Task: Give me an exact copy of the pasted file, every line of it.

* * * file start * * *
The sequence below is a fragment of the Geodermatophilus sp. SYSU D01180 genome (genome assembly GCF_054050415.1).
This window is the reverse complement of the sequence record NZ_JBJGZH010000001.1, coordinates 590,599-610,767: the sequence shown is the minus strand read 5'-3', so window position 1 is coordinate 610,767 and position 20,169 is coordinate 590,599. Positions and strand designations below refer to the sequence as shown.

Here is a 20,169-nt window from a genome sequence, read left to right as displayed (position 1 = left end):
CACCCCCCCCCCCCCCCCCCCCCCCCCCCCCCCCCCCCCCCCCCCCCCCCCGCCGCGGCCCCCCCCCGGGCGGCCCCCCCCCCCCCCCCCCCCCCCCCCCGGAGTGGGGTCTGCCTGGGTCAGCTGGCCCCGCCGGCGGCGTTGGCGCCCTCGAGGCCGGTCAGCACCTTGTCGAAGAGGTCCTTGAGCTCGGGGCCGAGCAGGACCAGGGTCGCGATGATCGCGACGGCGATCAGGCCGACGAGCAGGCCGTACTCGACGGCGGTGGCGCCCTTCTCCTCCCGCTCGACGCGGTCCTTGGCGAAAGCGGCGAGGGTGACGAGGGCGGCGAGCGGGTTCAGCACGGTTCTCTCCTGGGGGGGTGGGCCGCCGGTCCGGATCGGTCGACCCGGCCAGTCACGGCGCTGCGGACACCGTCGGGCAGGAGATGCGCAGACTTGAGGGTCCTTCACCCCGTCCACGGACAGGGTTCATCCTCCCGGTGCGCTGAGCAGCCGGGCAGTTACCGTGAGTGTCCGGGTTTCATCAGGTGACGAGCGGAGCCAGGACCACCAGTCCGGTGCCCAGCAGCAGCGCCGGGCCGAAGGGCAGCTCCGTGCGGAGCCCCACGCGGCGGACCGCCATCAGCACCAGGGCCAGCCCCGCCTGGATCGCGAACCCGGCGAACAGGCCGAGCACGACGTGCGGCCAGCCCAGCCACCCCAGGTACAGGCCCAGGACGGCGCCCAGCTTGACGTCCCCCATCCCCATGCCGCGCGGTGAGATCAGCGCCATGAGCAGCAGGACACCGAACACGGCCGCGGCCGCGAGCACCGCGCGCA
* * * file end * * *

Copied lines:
The sequence below is a fragment of the Geodermatophilus sp. SYSU D01180 genome (genome assembly GCF_054050415.1).
This window is the reverse complement of the sequence record NZ_JBJGZH010000001.1, coordinates 590,599-610,767: the sequence shown is the minus strand read 5'-3', so window position 1 is coordinate 610,767 and position 20,169 is coordinate 590,599. Positions and strand designations below refer to the sequence as shown.

Here is a 20,169-nt window from a genome sequence, read left to right as displayed (position 1 = left end):
CACCCCCCCCCCCCCCCCCCCCCCCCCCCCCCCCCCCCCCCCCCCCCCCCCGCCGCGGCCCCCCCCCGGGCGGCCCCCCCCCCCCCCCCCCCCCCCCCCCGGAGTGGGGTCTGCCTGGGTCAGCTGGCCCCGCCGGCGGCGTTGGCGCCCTCGAGGCCGGTCAGCACCTTGTCGAAGAGGTCCTTGAGCTCGGGGCCGAGCAGGACCAGGGTCGCGATGATCGCGACGGCGATCAGGCCGACGAGCAGGCCGTACTCGACGGCGGTGGCGCCCTTCTCCTCCCGCTCGACGCGGTCCTTGGCGAAAGCGGCGAGGGTGACGAGGGCGGCGAGCGGGTTCAGCACGGTTCTCTCCTGGGGGGGTGGGCCGCCGGTCCGGATCGGTCGACCCGGCCAGTCACGGCGCTGCGGACACCGTCGGGCAGGAGATGCGCAGACTTGAGGGTCCTTCACCCCGTCCACGGACAGGGTTCATCCTCCCGGTGCGCTGAGCAGCCGGGCAGTTACCGTGAGTGTCCGGGTTTCATCAGGTGACGAGCGGAGCCAGGACCACCAGTCCGGTGCCCAGCAGCAGCGCCGGGCCGAAGGGCAGCTCCGTGCGGAGCCCCACGCGGCGGACCGCCATCAGCACCAGGGCCAGCCCCGCCTGGATCGCGAACCCGGCGAACAGGCCGAGCACGACGTGCGGCCAGCCCAGCCACCCCAGGTACAGGCCCAGGACGGCGCCCAGCTTGACGTCCCCCATCCCCATGCCGCGCGGTGAGATCAGCGCCATGAGCAGCAGGACACCGAACACGGCCGCGGCCGCGAGCACCGCGCGCA